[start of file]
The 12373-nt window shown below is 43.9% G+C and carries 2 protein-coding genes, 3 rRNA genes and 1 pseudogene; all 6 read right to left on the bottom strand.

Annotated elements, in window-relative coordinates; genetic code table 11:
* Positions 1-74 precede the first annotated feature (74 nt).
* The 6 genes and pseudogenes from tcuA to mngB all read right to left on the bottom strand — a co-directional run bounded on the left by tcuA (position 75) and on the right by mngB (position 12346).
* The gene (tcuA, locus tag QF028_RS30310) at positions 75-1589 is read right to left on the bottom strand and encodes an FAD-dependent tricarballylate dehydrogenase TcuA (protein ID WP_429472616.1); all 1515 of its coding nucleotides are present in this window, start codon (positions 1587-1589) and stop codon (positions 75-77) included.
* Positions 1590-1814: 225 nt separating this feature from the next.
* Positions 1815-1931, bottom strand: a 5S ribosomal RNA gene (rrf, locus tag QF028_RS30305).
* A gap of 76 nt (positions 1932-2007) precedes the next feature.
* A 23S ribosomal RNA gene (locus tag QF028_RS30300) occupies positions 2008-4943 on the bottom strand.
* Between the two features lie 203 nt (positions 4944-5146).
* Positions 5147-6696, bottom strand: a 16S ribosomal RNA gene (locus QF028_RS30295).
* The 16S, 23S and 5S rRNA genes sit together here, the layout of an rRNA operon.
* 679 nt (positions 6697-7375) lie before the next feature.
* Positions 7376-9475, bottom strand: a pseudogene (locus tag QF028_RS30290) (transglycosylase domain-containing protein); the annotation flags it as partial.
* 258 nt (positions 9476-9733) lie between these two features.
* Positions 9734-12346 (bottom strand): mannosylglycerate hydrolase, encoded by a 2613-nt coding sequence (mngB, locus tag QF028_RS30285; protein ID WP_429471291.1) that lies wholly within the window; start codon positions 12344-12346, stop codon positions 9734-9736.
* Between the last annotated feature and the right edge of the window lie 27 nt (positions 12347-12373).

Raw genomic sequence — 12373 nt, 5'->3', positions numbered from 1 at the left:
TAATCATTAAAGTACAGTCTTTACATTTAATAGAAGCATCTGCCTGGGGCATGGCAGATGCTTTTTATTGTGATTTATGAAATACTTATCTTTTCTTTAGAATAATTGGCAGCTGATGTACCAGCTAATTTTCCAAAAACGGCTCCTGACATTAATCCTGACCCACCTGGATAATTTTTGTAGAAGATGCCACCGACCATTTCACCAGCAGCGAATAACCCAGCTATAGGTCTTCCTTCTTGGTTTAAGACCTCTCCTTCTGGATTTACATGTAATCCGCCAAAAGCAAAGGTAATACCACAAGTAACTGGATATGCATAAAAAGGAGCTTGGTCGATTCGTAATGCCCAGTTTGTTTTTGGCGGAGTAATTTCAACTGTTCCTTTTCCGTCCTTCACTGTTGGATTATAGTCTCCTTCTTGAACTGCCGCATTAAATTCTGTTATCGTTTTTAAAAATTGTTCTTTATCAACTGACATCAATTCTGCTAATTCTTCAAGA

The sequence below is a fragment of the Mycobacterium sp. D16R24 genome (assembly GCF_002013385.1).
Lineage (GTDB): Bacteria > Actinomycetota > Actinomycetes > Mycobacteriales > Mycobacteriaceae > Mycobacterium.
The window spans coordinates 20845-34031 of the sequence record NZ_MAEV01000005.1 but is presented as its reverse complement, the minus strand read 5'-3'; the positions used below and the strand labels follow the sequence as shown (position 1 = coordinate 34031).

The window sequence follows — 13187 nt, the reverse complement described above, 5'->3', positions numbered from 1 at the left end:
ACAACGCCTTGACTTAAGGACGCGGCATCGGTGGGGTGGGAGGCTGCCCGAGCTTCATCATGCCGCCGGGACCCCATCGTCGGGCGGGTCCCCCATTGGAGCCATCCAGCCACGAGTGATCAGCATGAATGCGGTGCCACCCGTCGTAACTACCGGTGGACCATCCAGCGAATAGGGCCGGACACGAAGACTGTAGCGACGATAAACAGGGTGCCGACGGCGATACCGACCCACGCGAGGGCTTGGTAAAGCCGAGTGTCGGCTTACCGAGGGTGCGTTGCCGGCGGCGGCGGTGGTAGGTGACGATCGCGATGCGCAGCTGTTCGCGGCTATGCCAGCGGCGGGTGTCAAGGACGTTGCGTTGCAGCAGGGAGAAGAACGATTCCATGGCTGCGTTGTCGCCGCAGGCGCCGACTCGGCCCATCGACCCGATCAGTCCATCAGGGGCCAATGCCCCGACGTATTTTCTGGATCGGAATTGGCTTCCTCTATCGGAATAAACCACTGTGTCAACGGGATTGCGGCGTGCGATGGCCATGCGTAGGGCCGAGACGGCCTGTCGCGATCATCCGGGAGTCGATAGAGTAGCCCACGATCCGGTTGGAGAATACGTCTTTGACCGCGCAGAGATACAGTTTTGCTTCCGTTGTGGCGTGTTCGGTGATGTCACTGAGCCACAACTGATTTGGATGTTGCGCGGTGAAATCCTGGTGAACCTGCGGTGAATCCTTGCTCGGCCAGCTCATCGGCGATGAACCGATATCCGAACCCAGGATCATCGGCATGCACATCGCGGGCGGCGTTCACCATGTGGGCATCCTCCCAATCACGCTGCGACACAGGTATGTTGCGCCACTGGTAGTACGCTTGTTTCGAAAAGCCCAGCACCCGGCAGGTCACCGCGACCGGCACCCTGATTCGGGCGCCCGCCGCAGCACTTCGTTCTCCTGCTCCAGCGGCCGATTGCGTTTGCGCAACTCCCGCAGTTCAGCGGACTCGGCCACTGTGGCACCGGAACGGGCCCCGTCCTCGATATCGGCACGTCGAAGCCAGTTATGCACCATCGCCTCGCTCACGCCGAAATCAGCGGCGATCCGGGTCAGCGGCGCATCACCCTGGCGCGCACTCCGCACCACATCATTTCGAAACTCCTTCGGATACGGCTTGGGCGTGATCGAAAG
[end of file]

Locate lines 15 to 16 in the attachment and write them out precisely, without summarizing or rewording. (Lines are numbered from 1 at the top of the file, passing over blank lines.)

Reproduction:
* 258 nt (positions 9476-9733) lie between these two features.
* Positions 9734-12346 (bottom strand): mannosylglycerate hydrolase, encoded by a 2613-nt coding sequence (mngB, locus tag QF028_RS30285; protein ID WP_429471291.1) that lies wholly within the window; start codon positions 12344-12346, stop codon positions 9734-9736.